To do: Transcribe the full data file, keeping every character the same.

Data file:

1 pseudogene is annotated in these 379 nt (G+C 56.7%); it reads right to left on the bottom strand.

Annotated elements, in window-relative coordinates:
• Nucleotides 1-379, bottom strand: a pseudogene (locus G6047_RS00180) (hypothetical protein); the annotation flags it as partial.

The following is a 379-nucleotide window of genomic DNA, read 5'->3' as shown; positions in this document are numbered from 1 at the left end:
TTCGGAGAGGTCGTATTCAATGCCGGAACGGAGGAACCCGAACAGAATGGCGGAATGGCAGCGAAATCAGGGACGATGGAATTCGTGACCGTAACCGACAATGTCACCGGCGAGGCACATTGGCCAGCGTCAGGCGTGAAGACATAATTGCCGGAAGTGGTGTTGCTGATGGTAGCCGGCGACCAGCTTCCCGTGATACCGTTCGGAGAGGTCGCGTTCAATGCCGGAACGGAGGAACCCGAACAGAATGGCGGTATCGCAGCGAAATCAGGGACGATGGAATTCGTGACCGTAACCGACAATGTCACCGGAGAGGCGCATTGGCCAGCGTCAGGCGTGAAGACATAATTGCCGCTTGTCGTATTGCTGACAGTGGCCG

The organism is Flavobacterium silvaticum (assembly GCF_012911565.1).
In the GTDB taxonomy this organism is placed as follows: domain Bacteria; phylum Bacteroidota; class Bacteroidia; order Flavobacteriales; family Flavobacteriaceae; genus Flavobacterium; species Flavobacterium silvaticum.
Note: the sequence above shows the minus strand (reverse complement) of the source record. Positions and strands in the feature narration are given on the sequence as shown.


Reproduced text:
1 pseudogene is annotated in these 379 nt (G+C 56.7%); it reads right to left on the bottom strand.

Annotated elements, in window-relative coordinates:
• Nucleotides 1-379, bottom strand: a pseudogene (locus G6047_RS00180) (hypothetical protein); the annotation flags it as partial.

The following is a 379-nucleotide window of genomic DNA, read 5'->3' as shown; positions in this document are numbered from 1 at the left end:
TTCGGAGAGGTCGTATTCAATGCCGGAACGGAGGAACCCGAACAGAATGGCGGAATGGCAGCGAAATCAGGGACGATGGAATTCGTGACCGTAACCGACAATGTCACCGGCGAGGCACATTGGCCAGCGTCAGGCGTGAAGACATAATTGCCGGAAGTGGTGTTGCTGATGGTAGCCGGCGACCAGCTTCCCGTGATACCGTTCGGAGAGGTCGCGTTCAATGCCGGAACGGAGGAACCCGAACAGAATGGCGGTATCGCAGCGAAATCAGGGACGATGGAATTCGTGACCGTAACCGACAATGTCACCGGAGAGGCGCATTGGCCAGCGTCAGGCGTGAAGACATAATTGCCGCTTGTCGTATTGCTGACAGTGGCCG

The organism is Flavobacterium silvaticum (assembly GCF_012911565.1).
In the GTDB taxonomy this organism is placed as follows: domain Bacteria; phylum Bacteroidota; class Bacteroidia; order Flavobacteriales; family Flavobacteriaceae; genus Flavobacterium; species Flavobacterium silvaticum.
Note: the sequence above shows the minus strand (reverse complement) of the source record. Positions and strands in the feature narration are given on the sequence as shown.